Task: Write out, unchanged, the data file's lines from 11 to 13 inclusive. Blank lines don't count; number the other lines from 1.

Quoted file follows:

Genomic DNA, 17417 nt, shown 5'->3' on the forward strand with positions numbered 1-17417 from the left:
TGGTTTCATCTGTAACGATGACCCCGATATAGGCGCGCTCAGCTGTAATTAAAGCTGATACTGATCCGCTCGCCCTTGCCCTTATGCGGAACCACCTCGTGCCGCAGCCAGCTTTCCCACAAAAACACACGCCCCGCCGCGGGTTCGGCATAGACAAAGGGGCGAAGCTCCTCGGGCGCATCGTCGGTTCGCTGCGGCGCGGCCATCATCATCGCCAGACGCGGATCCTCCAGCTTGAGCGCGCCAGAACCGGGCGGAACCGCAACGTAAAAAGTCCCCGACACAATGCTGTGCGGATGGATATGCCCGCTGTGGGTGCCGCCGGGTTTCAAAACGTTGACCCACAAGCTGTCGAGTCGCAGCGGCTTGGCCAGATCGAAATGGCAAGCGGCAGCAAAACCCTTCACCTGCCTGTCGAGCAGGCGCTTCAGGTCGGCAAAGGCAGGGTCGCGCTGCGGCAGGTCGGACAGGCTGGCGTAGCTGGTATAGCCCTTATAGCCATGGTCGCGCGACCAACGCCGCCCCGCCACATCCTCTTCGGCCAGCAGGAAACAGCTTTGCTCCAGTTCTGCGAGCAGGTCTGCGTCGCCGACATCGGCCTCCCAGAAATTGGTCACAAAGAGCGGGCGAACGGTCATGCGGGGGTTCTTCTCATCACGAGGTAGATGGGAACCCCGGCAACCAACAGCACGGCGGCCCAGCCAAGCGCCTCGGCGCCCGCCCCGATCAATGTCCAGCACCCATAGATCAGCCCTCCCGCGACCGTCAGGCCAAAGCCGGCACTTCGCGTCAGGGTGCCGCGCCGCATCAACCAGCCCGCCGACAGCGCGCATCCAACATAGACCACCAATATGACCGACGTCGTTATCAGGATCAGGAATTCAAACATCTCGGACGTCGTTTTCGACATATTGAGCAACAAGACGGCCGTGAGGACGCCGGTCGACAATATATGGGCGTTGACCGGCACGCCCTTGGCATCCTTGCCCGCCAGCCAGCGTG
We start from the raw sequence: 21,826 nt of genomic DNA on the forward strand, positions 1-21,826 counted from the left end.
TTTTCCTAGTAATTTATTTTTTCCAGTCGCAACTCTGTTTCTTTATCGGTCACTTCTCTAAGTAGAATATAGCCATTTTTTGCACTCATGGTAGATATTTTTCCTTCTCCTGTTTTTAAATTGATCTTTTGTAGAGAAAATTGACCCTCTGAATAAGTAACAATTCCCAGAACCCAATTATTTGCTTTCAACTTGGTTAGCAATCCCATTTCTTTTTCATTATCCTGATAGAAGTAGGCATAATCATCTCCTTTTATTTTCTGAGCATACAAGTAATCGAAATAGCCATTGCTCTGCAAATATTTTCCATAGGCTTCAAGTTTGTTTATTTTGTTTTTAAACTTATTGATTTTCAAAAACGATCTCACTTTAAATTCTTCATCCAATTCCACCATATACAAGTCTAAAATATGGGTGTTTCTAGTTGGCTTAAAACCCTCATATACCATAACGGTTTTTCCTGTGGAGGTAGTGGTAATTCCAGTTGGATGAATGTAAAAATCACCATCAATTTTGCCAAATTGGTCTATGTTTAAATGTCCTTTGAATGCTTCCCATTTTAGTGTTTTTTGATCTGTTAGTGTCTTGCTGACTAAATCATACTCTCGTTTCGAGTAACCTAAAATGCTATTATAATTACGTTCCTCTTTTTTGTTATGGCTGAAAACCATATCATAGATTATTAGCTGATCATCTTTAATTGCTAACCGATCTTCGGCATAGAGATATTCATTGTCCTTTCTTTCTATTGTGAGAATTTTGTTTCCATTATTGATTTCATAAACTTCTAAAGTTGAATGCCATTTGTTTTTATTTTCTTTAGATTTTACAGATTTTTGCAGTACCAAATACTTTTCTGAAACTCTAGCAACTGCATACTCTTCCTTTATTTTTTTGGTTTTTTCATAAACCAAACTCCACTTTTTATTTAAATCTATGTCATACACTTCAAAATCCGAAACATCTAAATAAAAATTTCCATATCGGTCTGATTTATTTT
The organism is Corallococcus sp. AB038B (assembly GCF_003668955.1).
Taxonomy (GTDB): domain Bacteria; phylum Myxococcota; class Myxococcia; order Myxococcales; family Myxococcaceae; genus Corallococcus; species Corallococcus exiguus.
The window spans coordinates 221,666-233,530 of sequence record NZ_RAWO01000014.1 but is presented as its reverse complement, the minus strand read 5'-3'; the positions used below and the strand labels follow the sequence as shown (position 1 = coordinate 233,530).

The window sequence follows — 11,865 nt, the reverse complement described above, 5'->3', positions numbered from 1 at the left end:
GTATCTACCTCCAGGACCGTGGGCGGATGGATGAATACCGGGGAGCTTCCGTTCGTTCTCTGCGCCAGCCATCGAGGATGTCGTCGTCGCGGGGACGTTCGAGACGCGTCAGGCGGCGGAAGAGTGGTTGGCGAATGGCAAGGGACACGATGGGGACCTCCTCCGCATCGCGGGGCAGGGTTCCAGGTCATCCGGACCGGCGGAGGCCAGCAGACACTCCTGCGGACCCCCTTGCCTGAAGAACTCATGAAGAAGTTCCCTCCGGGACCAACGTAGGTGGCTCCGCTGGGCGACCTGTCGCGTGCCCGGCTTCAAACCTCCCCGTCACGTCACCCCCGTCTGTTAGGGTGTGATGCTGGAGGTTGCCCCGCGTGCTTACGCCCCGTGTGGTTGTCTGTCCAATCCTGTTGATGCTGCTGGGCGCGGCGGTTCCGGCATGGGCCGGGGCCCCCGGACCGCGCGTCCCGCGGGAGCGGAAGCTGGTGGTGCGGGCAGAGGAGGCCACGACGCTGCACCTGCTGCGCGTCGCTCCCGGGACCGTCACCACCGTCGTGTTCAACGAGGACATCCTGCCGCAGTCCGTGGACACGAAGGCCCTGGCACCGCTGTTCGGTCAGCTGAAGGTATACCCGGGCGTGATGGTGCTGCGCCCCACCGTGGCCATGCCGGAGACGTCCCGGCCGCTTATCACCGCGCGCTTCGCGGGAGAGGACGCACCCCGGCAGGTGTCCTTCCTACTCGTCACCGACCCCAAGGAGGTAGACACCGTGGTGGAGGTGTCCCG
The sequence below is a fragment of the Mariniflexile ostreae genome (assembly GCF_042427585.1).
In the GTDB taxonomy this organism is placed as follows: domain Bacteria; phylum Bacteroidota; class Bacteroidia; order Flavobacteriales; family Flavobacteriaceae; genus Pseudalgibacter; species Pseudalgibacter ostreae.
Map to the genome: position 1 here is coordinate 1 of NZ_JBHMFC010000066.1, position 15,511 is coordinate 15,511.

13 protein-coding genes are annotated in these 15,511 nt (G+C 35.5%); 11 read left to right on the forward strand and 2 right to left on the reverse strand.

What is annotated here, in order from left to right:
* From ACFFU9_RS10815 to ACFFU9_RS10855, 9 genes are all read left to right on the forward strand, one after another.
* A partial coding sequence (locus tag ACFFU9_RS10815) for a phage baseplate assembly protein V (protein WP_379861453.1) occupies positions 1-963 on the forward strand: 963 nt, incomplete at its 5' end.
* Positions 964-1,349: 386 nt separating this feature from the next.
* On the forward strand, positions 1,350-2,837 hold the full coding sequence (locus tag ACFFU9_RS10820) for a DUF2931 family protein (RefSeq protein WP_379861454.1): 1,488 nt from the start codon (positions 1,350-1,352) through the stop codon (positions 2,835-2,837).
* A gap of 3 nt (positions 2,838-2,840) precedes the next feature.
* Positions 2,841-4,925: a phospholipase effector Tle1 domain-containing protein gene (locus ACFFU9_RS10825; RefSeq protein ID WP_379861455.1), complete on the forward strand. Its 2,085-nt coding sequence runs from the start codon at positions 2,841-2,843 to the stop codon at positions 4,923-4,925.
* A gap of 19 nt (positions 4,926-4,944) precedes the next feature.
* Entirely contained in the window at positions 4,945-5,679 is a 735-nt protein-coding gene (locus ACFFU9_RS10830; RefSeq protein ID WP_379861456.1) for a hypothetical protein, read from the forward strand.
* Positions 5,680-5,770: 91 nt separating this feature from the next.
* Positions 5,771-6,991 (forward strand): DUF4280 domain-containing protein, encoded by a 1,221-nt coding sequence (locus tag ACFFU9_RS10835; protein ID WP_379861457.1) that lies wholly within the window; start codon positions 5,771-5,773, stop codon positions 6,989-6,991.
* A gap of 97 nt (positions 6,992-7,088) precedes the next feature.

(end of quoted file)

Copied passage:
In the GTDB taxonomy this organism is placed as follows: domain Bacteria; phylum Bacteroidota; class Bacteroidia; order Flavobacteriales; family Flavobacteriaceae; genus Pseudalgibacter; species Pseudalgibacter ostreae.
Map to the genome: position 1 here is coordinate 1 of NZ_JBHMFC010000066.1, position 15,511 is coordinate 15,511.

13 protein-coding genes are annotated in these 15,511 nt (G+C 35.5%); 11 read left to right on the forward strand and 2 right to left on the reverse strand.